"There appears to be ongoing rumors throughout social media and reported in the news media that the student was being bullied. This is of particular grave concern to the school and district," Horsley said in a statement. "There is an indication that the student reported a bullying concern several years ago. Consequently, school administration and counselors have stayed in close contact with him since that time.
"Counselors have further remained in close regular contact with [him] because of other issues in his personal life. Despite specific personal inquiries, David never reported any further bullying concerns and on the contrary, reported that things were going well," the statement said.
In an interview Friday, Horsley no student has come forward with information about recent bullying, even after a school announcement asked for such information.
"Social media chatter was that he was bullied because he was gay," Horsley said. "It would be inappropriate for me to speculate whether he was gay or not because we have no formal reports of bullying."
Recently, David had been speaking with a counselor about some personal problems, Horsley said, but nothing that involved the school or his teachers.
"Counselors have further remained in close regular contact with [the boy] because of other issues in his personal life. Despite specific personal inquiries, [the boy] never reported any further bullying concerns and, on the contrary, reported that things were going well," Horsley said.
David shot himself on Thursday shortly after 3 p.m. He left school at about 1:30 p.m. with his mother but returned to the bridge over 6200 South at 2700 West that links to the school's campus just as classes were getting out, Unified Police Lt. Justin Hoyal said. There, he met up with some other students and produced a handgun just before shooting himself.
Police determined that the gun came from a locked safe in the boy's home. He knew where the gun was and somehow gained access to it, Hoyal said in a statement issued Friday.
District officials would not divulge why the boy went home in the middle of the day.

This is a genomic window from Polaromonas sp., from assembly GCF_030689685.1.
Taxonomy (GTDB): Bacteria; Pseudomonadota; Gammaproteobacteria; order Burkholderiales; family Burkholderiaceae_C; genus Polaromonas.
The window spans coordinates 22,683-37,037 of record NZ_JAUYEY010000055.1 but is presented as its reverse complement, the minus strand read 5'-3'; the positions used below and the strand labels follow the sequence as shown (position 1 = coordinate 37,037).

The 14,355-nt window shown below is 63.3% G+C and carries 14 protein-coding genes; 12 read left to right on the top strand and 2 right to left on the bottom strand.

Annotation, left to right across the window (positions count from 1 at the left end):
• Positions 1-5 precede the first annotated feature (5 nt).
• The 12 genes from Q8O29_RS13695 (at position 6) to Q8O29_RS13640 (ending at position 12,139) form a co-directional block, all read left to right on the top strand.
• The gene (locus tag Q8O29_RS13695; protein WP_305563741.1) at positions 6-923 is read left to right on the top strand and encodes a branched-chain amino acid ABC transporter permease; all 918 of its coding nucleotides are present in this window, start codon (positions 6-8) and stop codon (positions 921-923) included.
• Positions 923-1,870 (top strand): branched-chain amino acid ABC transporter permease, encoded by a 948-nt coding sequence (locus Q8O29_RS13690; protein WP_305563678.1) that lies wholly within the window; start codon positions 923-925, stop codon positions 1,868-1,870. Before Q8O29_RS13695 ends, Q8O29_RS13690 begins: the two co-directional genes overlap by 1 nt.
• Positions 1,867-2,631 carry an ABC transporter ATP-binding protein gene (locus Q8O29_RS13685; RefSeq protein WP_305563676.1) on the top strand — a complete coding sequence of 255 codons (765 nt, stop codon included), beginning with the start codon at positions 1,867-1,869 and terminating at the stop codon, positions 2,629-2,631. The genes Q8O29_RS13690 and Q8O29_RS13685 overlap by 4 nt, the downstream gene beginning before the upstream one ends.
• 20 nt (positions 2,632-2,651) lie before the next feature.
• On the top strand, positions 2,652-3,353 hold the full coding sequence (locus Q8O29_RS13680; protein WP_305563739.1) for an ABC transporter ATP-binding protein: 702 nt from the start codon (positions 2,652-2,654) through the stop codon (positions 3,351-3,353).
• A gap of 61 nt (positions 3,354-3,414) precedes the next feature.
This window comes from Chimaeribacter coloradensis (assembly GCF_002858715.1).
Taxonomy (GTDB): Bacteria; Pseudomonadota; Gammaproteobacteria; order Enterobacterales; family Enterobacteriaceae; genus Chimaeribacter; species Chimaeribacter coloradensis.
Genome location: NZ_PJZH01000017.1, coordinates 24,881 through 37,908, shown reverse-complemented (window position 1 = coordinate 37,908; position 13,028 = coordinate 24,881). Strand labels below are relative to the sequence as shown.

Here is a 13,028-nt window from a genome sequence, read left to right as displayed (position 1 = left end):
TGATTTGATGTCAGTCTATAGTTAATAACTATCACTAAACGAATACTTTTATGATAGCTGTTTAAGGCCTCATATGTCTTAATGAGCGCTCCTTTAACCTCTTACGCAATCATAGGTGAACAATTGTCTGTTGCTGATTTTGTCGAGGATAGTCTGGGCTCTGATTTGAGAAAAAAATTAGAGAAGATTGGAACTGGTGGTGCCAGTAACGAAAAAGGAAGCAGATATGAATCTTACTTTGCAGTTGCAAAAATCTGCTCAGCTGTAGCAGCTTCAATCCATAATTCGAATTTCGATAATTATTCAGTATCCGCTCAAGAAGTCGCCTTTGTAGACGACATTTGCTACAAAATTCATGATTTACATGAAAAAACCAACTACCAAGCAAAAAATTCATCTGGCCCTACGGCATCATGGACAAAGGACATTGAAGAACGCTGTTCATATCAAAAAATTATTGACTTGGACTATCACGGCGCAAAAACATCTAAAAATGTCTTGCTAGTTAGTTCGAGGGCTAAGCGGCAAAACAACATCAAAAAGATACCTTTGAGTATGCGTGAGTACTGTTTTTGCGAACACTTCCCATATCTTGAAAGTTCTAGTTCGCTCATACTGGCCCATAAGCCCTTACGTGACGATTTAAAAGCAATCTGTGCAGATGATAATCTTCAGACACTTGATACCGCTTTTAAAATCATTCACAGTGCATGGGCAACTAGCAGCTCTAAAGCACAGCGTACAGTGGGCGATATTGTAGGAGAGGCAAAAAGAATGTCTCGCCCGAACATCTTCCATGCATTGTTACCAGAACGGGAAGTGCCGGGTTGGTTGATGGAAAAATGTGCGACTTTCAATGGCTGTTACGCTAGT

Horsley said administrators met Friday to discuss how to deal at school with grieving students as well as how to help students who may have witnessed the shooting. A grief counselor was assigned to attend all classes that were part of the boy's day, and other counselors were available to help students who weren't directly in a class with the victim, Horsley said.
The Salt Lake Tribune does not normally report on suicides but makes an exception when the death occurs in a very public manner.
Police and the school district are continuing to investigate the incident.
"While the administration and police still have outstanding questions with respect to what led this student to take this action, what is clear at this point in time is that [the student] was facing significant personal challenges on multiple fronts. Without detailing private information that is available to us, at this point in time, it would not be appropriate to make any formal conclusions," Horsley said.
He noted that the district considers student safety extremely important. The weapon used in the shooting was obtained outside of the school campus, Horsley emphasized. Faculty and students are always encouraged to report unsafe behavior, he said.
"Our greatest security system within our schools is the eyes and ears of our students and they have a moral imperative to report unsafe behavior to a trusted adult, teacher or administrator," he said.
District officials reiterated to students that they can anonymously report bullying or other suspicious activity via a district safety hotline at 801-481-7199 or via text at 801-664-2929.
Suicide in Utah
Utah had the eighth-highest adult suicide rate for ages 20 to 64, according to a 2007 national count from the Centers for Disease Control and Prevention, the most recent available.
Twenty-six percent of Utah high school students reported feeling sad or hopeless, according to 2009 Youth Risk Behavior Surveillance System surveys; 15.4 percent said they had "seriously considered" suicide.
People in need of help and their friends and families can call 1-800-273-TALK (8255)